Today, the TLPC filed a series of comments in the Copyright Office’s Eighth Triennial Review of exemptions from the anticircumvention measures of Section 1201 of the Digital Millennium Copyright Act. Section 1201 prohibits the circumvention of technological protective measures (TPMs) that control access to copyrighted works, but allows stakeholders to apply for and receive broader temporary exemptions for a variety of noninfringing uses. The TLPC filed comments on four exemptions, one focused on security research and the other three on various accessibility purposes.
Security Research. We filed a petition on behalf of our client, Prof. J. Alex Halderman, in partnership with the Center for Democracy and Technology (CDT) and the U.S. Technology Policy Committee (USTPC) of the Association for Computing Machinery (ACM), to modify the existing temporary security research exemption, which allows for good-faith security research on computer software in a variety of context, including software used for election infrastructure. If granted, this modification will provide clarity concerning researchers’ ability to engage in scholarship and criticism and fix ambiguities with the existing temporary exemption that allow abuse of Section 1201 to deter unwanted criticism or attention. These modifications will facilitate the kind of good-faith testing and research that has become an essential component of modern cybersecurity policy and infrastructure.
Accessibility Umbrella. We filed a petition for a new accessibility exemption on behalf of our client, the American Council of the Blind (ACB), in collaboration with a coalition of disability organizations and researchers, to cover circumvention of TPMs on inaccessible copyrighted works. If granted, this exemption will help people with disabilities access copyrighted works, champion technological innovation, and promote civil rights.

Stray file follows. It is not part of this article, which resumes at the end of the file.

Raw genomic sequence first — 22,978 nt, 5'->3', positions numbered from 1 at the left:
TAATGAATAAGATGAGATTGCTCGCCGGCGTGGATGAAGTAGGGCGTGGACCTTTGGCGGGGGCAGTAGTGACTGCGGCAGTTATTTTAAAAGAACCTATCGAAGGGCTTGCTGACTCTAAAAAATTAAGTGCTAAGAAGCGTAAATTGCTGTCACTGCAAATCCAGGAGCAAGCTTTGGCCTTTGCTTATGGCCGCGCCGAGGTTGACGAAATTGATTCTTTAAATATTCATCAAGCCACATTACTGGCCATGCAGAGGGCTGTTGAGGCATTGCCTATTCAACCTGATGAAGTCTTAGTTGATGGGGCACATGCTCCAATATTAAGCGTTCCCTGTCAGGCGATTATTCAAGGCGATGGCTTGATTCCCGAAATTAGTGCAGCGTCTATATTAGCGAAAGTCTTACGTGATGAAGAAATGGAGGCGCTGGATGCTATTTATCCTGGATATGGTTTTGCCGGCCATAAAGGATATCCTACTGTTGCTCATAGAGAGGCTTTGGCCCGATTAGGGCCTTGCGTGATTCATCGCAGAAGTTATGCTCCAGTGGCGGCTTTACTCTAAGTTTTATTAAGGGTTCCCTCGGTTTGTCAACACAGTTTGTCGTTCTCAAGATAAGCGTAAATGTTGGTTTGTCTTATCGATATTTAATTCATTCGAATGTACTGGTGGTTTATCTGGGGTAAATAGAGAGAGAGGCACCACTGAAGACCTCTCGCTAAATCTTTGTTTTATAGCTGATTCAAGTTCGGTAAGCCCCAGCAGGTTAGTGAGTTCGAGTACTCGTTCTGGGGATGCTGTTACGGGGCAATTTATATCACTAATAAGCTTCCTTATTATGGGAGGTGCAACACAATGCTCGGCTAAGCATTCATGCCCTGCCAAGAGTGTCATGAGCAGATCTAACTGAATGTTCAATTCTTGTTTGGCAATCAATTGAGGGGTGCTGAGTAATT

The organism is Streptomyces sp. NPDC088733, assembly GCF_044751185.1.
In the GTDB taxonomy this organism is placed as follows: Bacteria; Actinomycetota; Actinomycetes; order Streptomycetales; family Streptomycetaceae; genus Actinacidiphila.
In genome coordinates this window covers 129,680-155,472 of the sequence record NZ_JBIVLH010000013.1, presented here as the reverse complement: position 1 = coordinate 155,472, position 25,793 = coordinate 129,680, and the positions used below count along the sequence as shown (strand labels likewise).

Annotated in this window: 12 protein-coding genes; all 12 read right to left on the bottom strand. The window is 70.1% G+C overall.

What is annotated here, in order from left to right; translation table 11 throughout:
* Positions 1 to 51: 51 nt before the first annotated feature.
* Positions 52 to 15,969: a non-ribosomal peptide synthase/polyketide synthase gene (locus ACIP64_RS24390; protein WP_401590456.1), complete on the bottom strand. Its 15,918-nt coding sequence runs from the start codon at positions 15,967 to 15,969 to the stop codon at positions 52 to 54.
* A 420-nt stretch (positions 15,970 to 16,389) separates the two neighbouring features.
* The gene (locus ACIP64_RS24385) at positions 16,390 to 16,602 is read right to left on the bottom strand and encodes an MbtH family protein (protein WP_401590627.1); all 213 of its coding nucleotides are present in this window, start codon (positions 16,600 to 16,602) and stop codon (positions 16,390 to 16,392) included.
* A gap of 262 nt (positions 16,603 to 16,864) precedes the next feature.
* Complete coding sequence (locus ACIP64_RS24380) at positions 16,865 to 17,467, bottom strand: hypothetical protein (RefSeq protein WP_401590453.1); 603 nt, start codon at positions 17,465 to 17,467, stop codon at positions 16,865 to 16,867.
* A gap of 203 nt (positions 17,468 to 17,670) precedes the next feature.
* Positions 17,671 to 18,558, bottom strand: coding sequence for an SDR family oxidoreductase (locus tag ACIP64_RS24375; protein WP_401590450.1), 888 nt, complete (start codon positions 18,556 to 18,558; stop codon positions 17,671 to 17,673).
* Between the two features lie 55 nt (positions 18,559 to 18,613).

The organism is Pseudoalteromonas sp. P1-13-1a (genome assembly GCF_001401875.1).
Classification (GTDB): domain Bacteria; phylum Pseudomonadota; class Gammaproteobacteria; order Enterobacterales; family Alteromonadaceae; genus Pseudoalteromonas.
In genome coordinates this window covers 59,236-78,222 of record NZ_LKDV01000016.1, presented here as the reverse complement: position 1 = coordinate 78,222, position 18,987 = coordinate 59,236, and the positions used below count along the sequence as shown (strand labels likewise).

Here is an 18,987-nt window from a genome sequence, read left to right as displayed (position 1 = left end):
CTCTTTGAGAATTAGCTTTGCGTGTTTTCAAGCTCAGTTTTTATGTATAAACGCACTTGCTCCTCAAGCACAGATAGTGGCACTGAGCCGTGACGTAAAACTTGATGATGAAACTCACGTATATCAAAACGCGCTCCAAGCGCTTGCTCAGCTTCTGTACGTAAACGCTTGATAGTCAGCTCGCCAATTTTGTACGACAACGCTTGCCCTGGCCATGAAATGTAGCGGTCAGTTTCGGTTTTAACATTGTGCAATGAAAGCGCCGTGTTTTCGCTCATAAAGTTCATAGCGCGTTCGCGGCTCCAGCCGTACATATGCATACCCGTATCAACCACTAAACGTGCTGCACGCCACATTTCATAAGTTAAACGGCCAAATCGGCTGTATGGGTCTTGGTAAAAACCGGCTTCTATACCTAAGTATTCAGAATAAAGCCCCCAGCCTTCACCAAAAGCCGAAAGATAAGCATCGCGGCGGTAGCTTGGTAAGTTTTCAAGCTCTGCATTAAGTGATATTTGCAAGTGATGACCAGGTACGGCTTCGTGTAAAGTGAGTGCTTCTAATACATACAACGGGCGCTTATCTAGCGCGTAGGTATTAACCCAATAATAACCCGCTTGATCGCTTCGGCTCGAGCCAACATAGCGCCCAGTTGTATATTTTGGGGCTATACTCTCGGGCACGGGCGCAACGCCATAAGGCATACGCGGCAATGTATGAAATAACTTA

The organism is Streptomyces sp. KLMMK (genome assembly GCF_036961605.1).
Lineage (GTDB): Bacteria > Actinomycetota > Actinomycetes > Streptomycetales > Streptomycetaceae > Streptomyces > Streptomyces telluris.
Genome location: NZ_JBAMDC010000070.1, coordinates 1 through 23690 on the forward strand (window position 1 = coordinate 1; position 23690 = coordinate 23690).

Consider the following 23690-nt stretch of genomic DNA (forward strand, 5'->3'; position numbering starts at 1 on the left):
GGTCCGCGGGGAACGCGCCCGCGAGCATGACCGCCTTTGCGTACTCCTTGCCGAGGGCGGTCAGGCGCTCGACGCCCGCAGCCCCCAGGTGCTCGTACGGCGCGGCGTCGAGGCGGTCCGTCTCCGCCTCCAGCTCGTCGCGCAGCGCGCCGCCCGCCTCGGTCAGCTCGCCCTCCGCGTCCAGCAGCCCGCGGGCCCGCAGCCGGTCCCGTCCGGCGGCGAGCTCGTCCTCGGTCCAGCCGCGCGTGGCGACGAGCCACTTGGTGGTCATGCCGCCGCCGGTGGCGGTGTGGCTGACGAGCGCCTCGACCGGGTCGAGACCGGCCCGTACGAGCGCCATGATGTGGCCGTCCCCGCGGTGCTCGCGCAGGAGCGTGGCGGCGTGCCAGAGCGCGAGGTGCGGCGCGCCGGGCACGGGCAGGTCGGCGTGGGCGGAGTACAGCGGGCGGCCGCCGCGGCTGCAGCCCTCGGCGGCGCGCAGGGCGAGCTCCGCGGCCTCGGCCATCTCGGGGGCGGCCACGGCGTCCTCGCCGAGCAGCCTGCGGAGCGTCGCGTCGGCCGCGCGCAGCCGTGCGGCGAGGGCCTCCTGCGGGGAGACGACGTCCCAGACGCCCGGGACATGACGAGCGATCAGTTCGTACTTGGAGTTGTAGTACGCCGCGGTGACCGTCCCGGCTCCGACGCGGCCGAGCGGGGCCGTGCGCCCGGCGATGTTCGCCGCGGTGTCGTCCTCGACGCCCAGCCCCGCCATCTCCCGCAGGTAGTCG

Disability Services. We filed a petition for a modification of the current temporary exemption for disability services professionals on behalf of our client, the Association of Transcribers and Speech-to-Text Providers, and in partnership with the Association on Higher Education and Disability (AHEAD) and the Library Copyright Alliance (LCA) to cover circumvention of TPMs on audiovisual works for the of purpose of adding captions and/or audio description to a motion picture to create an accessible version. This modification would cement disability services professionals’ ability to circumvent TPMs for faculty, students, and staff with disabilities, proactively remediate materials, ensure accessible materials of sufficient quality, have more clarity on the commercial availability requirement, and reuse remediated materials.
E-Book Accessibility. We filed for an expanded exemption to allow for the use of assistive technologies by people with print disabilities in connection with electronically distributed literary works (e-books). In addition to making it easier for these individuals to read e-books, our proposed changes to the current temporary exemption would help the U.S. fulfill obligations under the Marrakesh Treaty and the Chafee Amendment.
This is the fifth time that the TLPC has filed comments in the 1201 Rulemaking. Our first filing in the 2008 Rulemaking helped establish a temporary exemption for security testing and research. We have participated in every 1201 rulemaking since 2008, filing comments on behalf of organizations and individuals dedicated to security, accessibility, and other beneficial noninfringing uses.